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© 2009 CCH. All Rights Reserved. Chapter 13 147 Chapter 13 Investigation of Electronic Data: A Brief Introduction CHAPTER SUMMARY Overview Computer forensics is the analysis of electronic data and residual data for the purposes of its recovery, legal preservation, authentication, reconstruction, and presentation to solve or aid in solving technology-based crimes. Useful digital courtroom evidence is evidence that can be legally viewed as ‘‘witnessing’’ an event and providing reliable identi f cation of the user of a computer. Generally, useless digital courtroom evidence is classi f ed as hearsay evidence albeit documentary hearsay. Introduction to Electronic Evidence ¶13,001 Perspectives on Investigation Electronic evidence of a crime is contained on employer-owned personal computers (PCs) and mainframes, employees’ personal PCs, the company’s network, personal data assistants, digital cameras, pagers, external drives, dongles (security devices that must be connected to a computer in order for certain software to run), disk sticks, scanners, F oppy disks, smart cards, cell phones, and web servers in external networks. Such electronic evidence easily and unintentionally can be destroyed or made inadmissible as courtroom evidence by the actions of those who f rst f nd the evidence and are uninformed as to how such data should be handled. Further, electronic evidence is likely to vanish more quickly than any paper evidence. ¶13,011 Auditor’s Job as Related to Computer Forensics A question that should be asked is: ‘‘Does computer forensics have anything to do with the auditor’s normal job functions?’’ Bigler states that auditors often have responsibilities for investigations of computer-based ‘‘frauds, harassment, theft, pornography, or deception committed by employees, contractors, vendors, customers or other third parties.’’ Sarbanes-Oxley’s Extensions. The primary purpose of the Sarbanes-Oxley Act is to help avoid the f nancial frauds of the last decade. The approach taken in the legislation is (1) to make management directly responsible for the integrity of the company’s f nancial statements and (2) to require a strengthening of internal control procedures. Added assurances need to be made regarding the level of information integrity, protection of f nancial records, accuracy of f nancial representations, and assertions that reporting systems are working as designed. Section 404 requires that these validations need to be performed by the external auditors. The PCAOB. The Public Company Accounting Oversight Board (PCAOB) was created by Sarbanes-Oxley legislation, and it was given authority over auditors’ attestation standards with the purpose of protecting investors from the recent f nancial fraud abuses. The PCAOB has taken over setting auditing standards for auditors from the Auditing Standards Board of the AICPA. The PCAOB, under an SEC approval process, is responsible for adopting auditing and practice rules over public accounting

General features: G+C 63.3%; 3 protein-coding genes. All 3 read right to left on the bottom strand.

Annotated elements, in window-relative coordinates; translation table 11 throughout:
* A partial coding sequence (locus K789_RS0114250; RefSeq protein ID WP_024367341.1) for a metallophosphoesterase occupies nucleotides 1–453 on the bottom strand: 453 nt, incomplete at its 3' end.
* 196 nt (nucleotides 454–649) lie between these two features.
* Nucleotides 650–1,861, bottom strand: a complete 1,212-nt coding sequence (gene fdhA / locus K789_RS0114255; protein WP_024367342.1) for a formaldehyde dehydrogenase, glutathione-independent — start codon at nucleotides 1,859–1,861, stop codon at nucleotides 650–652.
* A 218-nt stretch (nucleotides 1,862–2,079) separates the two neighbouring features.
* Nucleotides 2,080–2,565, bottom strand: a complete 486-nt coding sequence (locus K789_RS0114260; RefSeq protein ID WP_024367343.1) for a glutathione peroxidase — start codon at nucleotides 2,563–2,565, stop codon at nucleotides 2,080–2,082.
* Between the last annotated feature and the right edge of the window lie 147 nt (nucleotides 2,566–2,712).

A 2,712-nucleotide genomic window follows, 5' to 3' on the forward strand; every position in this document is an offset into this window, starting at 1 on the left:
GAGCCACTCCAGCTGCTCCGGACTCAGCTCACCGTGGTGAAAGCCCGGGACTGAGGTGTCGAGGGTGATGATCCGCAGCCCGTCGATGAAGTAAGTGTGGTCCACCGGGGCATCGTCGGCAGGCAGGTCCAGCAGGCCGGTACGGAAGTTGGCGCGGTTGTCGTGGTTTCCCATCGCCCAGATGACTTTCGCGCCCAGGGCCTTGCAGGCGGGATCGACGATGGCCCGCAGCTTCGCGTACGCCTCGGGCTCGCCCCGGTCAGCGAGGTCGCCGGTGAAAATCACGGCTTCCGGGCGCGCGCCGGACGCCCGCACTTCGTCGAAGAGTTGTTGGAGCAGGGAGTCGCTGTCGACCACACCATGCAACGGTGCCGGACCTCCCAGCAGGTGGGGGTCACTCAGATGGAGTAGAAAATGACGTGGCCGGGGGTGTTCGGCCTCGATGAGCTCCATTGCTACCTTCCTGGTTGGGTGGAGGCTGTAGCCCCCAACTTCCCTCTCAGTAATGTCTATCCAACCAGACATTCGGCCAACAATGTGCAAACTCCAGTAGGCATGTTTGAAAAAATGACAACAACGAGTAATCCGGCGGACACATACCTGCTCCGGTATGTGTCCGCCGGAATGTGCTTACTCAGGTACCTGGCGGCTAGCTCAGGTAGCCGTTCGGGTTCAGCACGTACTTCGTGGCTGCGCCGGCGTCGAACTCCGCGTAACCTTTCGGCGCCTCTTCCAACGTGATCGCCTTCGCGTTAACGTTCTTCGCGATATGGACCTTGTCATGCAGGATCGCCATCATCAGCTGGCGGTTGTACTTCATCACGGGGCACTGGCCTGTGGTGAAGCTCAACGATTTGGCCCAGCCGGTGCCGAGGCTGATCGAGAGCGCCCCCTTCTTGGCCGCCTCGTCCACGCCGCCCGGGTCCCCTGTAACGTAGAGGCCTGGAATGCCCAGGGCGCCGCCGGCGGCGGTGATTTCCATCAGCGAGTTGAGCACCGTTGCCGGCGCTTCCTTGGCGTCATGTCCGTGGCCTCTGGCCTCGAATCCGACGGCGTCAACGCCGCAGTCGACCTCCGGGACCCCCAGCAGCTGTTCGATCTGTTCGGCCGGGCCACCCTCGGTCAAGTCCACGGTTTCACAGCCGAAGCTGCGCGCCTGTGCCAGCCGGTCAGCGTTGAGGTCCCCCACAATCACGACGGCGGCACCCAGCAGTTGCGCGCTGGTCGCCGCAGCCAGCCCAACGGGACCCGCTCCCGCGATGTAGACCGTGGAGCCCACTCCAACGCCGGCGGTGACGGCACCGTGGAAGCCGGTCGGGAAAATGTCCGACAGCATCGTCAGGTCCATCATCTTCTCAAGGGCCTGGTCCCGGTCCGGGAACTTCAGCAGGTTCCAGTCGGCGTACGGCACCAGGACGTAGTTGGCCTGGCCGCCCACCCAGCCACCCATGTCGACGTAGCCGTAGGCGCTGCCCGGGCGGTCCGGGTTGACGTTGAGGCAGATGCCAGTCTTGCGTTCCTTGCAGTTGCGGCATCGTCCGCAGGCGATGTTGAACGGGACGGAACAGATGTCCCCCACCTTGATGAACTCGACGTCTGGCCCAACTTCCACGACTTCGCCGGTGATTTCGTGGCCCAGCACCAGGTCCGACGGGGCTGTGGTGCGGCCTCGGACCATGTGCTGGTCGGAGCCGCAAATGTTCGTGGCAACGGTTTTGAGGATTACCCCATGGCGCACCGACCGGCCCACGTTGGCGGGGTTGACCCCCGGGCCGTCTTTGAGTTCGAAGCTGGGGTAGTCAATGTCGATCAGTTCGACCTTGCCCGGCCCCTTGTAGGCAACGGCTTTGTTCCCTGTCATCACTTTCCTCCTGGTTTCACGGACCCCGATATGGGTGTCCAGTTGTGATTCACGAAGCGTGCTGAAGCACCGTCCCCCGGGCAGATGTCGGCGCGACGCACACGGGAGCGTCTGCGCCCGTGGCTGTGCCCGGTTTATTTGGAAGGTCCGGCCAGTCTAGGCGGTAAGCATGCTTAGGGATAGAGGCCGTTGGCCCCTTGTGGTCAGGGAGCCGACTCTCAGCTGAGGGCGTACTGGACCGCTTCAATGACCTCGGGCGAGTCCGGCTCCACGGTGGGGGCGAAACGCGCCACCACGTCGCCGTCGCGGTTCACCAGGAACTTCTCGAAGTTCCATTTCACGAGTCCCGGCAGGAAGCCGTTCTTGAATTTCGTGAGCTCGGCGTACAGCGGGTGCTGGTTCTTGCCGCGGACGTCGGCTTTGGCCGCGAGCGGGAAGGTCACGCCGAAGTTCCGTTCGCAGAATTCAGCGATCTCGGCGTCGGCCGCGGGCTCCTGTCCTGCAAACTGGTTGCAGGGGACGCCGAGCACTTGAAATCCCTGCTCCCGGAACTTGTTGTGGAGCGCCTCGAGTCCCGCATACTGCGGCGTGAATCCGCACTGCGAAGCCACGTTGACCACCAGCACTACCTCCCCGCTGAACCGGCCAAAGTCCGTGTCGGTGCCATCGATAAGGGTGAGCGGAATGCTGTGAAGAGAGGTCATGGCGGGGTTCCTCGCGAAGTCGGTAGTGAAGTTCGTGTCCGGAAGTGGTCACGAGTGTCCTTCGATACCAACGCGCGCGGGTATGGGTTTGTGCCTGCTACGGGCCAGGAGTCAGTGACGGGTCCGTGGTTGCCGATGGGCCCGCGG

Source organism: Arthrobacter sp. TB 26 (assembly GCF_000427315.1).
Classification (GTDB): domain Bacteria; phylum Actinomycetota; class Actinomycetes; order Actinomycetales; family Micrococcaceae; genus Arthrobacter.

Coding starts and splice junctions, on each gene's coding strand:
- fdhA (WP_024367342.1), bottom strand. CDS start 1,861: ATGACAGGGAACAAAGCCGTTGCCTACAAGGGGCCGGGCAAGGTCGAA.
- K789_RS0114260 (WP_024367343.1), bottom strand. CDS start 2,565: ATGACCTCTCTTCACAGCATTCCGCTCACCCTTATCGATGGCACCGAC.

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This note was uploaded on 01/12/2012 for the course ACCT 555 taught by Professor Briggs during the Spring '11 term at University of Texas at Dallas, Richardson.

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